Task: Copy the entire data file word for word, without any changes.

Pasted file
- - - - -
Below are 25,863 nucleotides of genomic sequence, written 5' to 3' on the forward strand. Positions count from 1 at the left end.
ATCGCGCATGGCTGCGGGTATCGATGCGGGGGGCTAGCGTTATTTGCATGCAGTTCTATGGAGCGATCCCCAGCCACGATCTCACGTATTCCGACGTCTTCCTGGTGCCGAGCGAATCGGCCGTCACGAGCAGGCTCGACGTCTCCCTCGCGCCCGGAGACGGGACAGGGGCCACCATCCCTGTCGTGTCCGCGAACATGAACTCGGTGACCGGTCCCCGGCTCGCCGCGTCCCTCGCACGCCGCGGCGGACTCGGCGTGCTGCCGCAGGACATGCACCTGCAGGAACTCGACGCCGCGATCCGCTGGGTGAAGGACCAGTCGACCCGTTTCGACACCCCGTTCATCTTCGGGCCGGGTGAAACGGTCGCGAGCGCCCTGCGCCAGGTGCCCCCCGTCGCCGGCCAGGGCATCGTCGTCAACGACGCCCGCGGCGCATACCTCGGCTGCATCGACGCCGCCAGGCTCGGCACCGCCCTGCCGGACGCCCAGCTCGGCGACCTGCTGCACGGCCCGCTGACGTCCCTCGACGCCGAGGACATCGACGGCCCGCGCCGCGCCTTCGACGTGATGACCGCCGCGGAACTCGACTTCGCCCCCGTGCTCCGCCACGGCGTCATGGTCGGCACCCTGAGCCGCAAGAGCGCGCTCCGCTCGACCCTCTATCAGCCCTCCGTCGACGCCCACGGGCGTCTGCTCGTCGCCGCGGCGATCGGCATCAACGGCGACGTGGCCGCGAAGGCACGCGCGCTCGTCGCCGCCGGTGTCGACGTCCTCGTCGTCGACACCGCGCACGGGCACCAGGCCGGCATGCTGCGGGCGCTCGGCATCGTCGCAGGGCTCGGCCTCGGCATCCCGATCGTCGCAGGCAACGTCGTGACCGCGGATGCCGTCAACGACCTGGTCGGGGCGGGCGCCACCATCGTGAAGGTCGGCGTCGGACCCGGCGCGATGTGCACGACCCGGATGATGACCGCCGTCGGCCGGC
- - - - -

Below are 25,863 nucleotides of genomic sequence, written 5' to 3' on the forward strand. Positions count from 1 at the left end.
ATCGCGCATGGCTGCGGGTATCGATGCGGGGGGCTAGCGTTATTTGCATGCAGTTCTATGGAGCGATCCCCAGCCACGATCTCACGTATTCCGACGTCTTCCTGGTGCCGAGCGAATCGGCCGTCACGAGCAGGCTCGACGTCTCCCTCGCGCCCGGAGACGGGACAGGGGCCACCATCCCTGTCGTGTCCGCGAACATGAACTCGGTGACCGGTCCCCGGCTCGCCGCGTCCCTCGCACGCCGCGGCGGACTCGGCGTGCTGCCGCAGGACATGCACCTGCAGGAACTCGACGCCGCGATCCGCTGGGTGAAGGACCAGTCGACCCGTTTCGACACCCCGTTCATCTTCGGGCCGGGTGAAACGGTCGCGAGCGCCCTGCGCCAGGTGCCCCCCGTCGCCGGCCAGGGCATCGTCGTCAACGACGCCCGCGGCGCATACCTCGGCTGCATCGACGCCGCCAGGCTCGGCACCGCCCTGCCGGACGCCCAGCTCGGCGACCTGCTGCACGGCCCGCTGACGTCCCTCGACGCCGAGGACATCGACGGCCCGCGCCGCGCCTTCGACGTGATGACCGCCGCGGAACTCGACTTCGCCCCCGTGCTCCGCCACGGCGTCATGGTCGGCACCCTGAGCCGCAAGAGCGCGCTCCGCTCGACCCTCTATCAGCCCTCCGTCGACGCCCACGGGCGTCTGCTCGTCGCCGCGGCGATCGGCATCAACGGCGACGTGGCCGCGAAGGCACGCGCGCTCGTCGCCGCCGGTGTCGACGTCCTCGTCGTCGACACCGCGCACGGGCACCAGGCCGGCATGCTGCGGGCGCTCGGCATCGTCGCAGGGCTCGGCCTCGGCATCCCGATCGTCGCAGGCAACGTCGTGACCGCGGATGCCGTCAACGACCTGGTCGGGGCGGGCGCCACCATCGTGAAGGTCGGCGTCGGACCCGGCGCGATGTGCACGACCCGGATGATGACCGCCGTCGGCCGGC